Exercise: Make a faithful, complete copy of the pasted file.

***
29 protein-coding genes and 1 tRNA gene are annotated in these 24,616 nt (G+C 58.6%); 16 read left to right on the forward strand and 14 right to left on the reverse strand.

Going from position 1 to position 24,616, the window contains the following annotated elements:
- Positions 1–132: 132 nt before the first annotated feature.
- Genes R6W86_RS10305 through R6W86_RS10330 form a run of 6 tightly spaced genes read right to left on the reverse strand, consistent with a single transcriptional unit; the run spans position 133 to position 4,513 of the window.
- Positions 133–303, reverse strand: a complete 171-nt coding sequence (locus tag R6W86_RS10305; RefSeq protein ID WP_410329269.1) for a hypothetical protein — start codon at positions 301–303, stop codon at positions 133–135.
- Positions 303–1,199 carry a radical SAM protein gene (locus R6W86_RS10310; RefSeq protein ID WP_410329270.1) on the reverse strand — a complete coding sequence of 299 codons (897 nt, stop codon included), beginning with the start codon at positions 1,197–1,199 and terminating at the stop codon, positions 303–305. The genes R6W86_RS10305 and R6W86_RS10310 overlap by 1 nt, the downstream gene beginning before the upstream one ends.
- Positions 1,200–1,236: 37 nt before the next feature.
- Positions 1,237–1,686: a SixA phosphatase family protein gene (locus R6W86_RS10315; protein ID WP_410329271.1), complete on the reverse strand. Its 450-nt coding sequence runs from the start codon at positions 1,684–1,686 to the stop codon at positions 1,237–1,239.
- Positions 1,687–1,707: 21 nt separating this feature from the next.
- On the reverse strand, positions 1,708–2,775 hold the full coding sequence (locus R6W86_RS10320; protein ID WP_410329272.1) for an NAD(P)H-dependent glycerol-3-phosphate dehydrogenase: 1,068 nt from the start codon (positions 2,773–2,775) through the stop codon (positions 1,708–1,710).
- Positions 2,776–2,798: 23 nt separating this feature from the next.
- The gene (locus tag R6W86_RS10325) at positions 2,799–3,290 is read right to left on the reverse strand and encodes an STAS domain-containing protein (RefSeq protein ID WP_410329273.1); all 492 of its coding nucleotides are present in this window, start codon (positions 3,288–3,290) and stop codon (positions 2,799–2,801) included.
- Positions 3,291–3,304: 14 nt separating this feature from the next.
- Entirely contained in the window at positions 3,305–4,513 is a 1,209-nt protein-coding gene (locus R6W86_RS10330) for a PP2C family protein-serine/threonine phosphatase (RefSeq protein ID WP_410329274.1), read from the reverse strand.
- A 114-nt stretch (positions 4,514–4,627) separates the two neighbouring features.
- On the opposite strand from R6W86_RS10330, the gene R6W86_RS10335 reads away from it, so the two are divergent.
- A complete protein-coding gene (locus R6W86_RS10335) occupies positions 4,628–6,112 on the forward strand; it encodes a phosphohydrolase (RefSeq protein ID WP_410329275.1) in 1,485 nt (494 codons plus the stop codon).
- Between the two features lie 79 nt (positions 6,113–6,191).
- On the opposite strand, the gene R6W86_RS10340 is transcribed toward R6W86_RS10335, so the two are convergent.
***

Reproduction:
29 protein-coding genes and 1 tRNA gene are annotated in these 24,616 nt (G+C 58.6%); 16 read left to right on the forward strand and 14 right to left on the reverse strand.

Going from position 1 to position 24,616, the window contains the following annotated elements:
- Positions 1–132: 132 nt before the first annotated feature.
- Genes R6W86_RS10305 through R6W86_RS10330 form a run of 6 tightly spaced genes read right to left on the reverse strand, consistent with a single transcriptional unit; the run spans position 133 to position 4,513 of the window.
- Positions 133–303, reverse strand: a complete 171-nt coding sequence (locus tag R6W86_RS10305; RefSeq protein ID WP_410329269.1) for a hypothetical protein — start codon at positions 301–303, stop codon at positions 133–135.
- Positions 303–1,199 carry a radical SAM protein gene (locus R6W86_RS10310; RefSeq protein ID WP_410329270.1) on the reverse strand — a complete coding sequence of 299 codons (897 nt, stop codon included), beginning with the start codon at positions 1,197–1,199 and terminating at the stop codon, positions 303–305. The genes R6W86_RS10305 and R6W86_RS10310 overlap by 1 nt, the downstream gene beginning before the upstream one ends.
- Positions 1,200–1,236: 37 nt before the next feature.
- Positions 1,237–1,686: a SixA phosphatase family protein gene (locus R6W86_RS10315; protein ID WP_410329271.1), complete on the reverse strand. Its 450-nt coding sequence runs from the start codon at positions 1,684–1,686 to the stop codon at positions 1,237–1,239.
- Positions 1,687–1,707: 21 nt separating this feature from the next.
- On the reverse strand, positions 1,708–2,775 hold the full coding sequence (locus R6W86_RS10320; protein ID WP_410329272.1) for an NAD(P)H-dependent glycerol-3-phosphate dehydrogenase: 1,068 nt from the start codon (positions 2,773–2,775) through the stop codon (positions 1,708–1,710).
- Positions 2,776–2,798: 23 nt separating this feature from the next.
- The gene (locus tag R6W86_RS10325) at positions 2,799–3,290 is read right to left on the reverse strand and encodes an STAS domain-containing protein (RefSeq protein ID WP_410329273.1); all 492 of its coding nucleotides are present in this window, start codon (positions 3,288–3,290) and stop codon (positions 2,799–2,801) included.
- Positions 3,291–3,304: 14 nt separating this feature from the next.
- Entirely contained in the window at positions 3,305–4,513 is a 1,209-nt protein-coding gene (locus R6W86_RS10330) for a PP2C family protein-serine/threonine phosphatase (RefSeq protein ID WP_410329274.1), read from the reverse strand.
- A 114-nt stretch (positions 4,514–4,627) separates the two neighbouring features.
- On the opposite strand from R6W86_RS10330, the gene R6W86_RS10335 reads away from it, so the two are divergent.
- A complete protein-coding gene (locus R6W86_RS10335) occupies positions 4,628–6,112 on the forward strand; it encodes a phosphohydrolase (RefSeq protein ID WP_410329275.1) in 1,485 nt (494 codons plus the stop codon).
- Between the two features lie 79 nt (positions 6,113–6,191).
- On the opposite strand, the gene R6W86_RS10340 is transcribed toward R6W86_RS10335, so the two are convergent.